What a negative thought and message I sent to my muscles. My mind probably only heard the word “double fault” and that’s exactly what I did. My second serve went long—I pretty much did exactly what I programmed my mind to do. My wish was the body’s command.

The point I’m trying to make is that life is lived mainly inside your head, so you’ve got to know what’s in your mind and how your mind works and the great influence of self-talk!

We all need to understand how the mind works and that you can control the self-talk and the self-chatter. You need to know how to direct the self-talk that’s hurting you and your life and keeping you from your full potential.

I learned a great lesson from that tennis double fault. From the terrible loss that day, I went on to win 4 gold medals at the Huntsman Senior games held each year in southern Utah. Before every match I would have some very positive self-talk with myself, saying things like, “Mark, you have a great serve and a super topspin forehand and a great underspin backhand and you will win this match today!” And yes, I did.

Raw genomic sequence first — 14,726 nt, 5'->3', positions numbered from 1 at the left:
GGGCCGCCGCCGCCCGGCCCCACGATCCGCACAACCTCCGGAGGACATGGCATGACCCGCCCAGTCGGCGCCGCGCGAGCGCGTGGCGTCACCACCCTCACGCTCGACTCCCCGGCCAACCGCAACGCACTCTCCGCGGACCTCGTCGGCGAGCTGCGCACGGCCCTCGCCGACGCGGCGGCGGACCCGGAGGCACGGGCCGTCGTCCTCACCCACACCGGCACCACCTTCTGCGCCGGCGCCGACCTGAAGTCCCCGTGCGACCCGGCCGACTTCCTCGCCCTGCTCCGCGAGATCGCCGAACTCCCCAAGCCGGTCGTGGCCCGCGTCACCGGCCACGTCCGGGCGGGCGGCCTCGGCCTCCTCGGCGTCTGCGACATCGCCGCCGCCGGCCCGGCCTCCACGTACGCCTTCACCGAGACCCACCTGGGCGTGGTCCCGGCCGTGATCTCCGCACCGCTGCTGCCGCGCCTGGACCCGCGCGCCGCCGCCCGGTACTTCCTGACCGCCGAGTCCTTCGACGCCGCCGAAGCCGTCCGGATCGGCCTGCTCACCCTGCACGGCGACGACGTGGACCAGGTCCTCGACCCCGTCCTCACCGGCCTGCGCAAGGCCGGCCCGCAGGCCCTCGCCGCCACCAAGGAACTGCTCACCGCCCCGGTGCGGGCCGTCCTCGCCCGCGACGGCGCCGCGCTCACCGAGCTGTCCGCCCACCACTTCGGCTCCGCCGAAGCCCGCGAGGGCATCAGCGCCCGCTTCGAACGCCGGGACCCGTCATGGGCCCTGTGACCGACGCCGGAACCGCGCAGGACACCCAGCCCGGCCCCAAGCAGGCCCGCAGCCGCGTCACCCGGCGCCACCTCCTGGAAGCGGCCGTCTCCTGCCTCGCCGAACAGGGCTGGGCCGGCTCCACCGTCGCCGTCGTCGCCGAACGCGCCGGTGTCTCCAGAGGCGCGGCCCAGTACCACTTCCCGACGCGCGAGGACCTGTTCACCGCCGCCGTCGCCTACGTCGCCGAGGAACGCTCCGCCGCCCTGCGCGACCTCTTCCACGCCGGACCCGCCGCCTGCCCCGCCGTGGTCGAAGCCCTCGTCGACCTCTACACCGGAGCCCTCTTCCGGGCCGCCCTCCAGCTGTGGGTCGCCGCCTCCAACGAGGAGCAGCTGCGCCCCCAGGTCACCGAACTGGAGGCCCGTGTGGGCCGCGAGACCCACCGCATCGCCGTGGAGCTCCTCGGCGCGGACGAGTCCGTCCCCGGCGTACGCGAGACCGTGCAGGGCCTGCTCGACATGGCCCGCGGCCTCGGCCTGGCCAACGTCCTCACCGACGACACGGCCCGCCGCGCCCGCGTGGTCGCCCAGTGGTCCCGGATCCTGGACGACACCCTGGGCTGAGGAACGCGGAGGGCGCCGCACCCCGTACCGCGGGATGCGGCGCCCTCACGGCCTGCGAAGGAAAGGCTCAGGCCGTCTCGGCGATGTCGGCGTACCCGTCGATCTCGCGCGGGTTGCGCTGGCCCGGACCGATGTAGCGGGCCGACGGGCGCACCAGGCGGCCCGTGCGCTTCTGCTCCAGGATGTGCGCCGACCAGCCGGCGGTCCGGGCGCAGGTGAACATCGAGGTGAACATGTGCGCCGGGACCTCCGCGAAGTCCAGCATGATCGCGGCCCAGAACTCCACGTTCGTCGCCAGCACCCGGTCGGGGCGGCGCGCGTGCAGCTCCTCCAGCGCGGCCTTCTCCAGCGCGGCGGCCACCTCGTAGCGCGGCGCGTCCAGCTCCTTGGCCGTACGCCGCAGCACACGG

The bottom line is, we all need to practice controlling our self-talk and make it very positive. It’s pretty much all between your ears and mind. Sure, sometimes we will lose but if you are using a ton of positive self-talk, you will find yourself a winner in many, many situations – in sports, business, and relationships. Try it and you will see.

Boosting Your Daily Energy

July 5, 2020 by  
Filed under blog

In these times of staying at home and there being a lack of social life we need ways to boost our energy. So, here’s 12 proven ways to boost your energy that have worked for me. Hope they help you a bit too!

  1. Set exciting goals that will put your big dreams into action and be sure to add a timeframe and an exciting game plan to those goals.
  2. A daily “to do” list, looked at or thought about in the morning adds extra energy to your day.
  3. Eat more nutritious foods.
  4. Drink green tea to overcome a mid-morning slump.
  5. Get plenty of exposure to natural light.
  6. Ease your stress by simplifying your life and mainly, or exclusively, pursue your life’s priority items. Delegate the rest.
  7. Heal yourself by being grateful and loving and letting go of all anger.
  8. Think positive thoughts to stimulate those good neurotransmitters called endorphins.
  9. Play and exercise hard to release more endorphins and dopamine.
  10. Get more sleep.
  11. A few minutes of yoga stretching will give you a morning boost, along with your favorite cup of java or tea.
  12. Listening to your favorite music. For some people it may be music with a heart pounding beat while for others it may be inspirational symphonic music.

Whether it’s for work or play, family or friends, we all need more energy, especially as we age. So, try a few of these above and add to the list with your own energy boosting actions.